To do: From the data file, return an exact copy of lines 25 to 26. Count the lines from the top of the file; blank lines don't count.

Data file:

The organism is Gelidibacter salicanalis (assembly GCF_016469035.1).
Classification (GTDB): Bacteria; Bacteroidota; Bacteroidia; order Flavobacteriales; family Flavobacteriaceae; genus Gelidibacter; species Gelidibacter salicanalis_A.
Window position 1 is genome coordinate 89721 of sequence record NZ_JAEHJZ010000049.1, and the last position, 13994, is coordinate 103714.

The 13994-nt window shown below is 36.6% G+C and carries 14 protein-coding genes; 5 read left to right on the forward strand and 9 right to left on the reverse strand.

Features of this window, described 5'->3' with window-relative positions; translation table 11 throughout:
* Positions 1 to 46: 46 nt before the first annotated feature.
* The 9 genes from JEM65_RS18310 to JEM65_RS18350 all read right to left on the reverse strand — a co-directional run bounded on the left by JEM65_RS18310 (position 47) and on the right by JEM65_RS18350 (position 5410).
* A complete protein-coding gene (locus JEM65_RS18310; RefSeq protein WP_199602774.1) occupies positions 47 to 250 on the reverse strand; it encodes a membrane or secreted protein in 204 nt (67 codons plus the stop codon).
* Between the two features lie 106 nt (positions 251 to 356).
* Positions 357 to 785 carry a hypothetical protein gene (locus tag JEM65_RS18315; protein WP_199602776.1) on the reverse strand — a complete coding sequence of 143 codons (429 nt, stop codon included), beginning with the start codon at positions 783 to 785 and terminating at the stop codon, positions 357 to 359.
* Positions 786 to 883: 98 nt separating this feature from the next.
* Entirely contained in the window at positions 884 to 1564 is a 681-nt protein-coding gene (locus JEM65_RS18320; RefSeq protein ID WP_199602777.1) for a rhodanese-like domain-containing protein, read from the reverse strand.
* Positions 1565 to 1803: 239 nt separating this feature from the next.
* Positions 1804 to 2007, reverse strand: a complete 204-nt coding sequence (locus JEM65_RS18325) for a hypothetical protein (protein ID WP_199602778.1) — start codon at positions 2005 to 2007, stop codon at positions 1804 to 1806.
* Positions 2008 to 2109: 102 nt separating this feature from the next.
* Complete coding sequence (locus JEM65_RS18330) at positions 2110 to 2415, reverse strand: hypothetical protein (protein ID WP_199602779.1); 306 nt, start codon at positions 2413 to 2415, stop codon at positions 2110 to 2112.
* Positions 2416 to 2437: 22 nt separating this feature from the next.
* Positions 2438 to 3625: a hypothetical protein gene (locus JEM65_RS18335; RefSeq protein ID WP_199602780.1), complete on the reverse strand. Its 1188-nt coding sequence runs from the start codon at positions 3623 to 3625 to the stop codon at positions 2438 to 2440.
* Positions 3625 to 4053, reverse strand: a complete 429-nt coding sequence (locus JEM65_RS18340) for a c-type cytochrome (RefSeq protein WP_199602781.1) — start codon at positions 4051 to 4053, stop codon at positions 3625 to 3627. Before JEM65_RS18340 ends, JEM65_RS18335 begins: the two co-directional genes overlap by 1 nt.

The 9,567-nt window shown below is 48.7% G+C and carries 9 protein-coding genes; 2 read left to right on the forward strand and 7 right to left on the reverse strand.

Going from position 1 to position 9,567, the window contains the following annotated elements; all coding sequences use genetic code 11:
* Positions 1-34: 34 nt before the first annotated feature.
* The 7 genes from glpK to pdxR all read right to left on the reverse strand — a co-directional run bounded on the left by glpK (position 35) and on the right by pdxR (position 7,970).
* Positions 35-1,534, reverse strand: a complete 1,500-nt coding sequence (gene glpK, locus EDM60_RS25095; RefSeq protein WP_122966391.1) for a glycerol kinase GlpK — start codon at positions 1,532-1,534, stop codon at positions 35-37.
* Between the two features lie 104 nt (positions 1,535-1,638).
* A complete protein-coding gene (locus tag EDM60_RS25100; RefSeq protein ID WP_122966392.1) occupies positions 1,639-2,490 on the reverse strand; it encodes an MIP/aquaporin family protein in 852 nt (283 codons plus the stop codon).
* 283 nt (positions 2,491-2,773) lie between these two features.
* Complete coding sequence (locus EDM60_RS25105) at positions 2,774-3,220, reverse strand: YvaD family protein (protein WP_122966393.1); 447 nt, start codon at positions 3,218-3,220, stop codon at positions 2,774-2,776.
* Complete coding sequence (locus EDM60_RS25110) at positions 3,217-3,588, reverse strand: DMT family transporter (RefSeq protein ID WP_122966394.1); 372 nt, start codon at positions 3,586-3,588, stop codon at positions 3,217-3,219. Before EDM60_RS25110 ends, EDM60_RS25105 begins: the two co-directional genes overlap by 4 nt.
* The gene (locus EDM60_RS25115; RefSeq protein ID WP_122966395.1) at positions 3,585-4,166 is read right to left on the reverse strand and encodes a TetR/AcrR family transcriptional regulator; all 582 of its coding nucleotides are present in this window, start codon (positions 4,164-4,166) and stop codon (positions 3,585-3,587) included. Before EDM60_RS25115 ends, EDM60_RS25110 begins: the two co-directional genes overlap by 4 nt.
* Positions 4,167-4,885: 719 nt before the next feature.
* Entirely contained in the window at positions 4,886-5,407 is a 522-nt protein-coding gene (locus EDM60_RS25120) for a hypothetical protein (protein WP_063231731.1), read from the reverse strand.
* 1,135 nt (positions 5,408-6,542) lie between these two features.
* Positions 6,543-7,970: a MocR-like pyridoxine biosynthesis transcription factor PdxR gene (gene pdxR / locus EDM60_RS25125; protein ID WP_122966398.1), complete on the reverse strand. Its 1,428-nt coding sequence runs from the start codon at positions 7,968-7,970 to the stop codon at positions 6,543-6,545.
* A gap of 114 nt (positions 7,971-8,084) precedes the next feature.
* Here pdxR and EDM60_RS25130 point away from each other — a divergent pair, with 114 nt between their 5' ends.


* Between the two features lie 104 nt (positions 1,535-1,638).
* A complete protein-coding gene (locus tag EDM60_RS25100; RefSeq protein ID WP_122966392.1) occupies positions 1,639-2,490 on the reverse strand; it encodes an MIP/aquaporin family protein in 852 nt (283 codons plus the stop codon).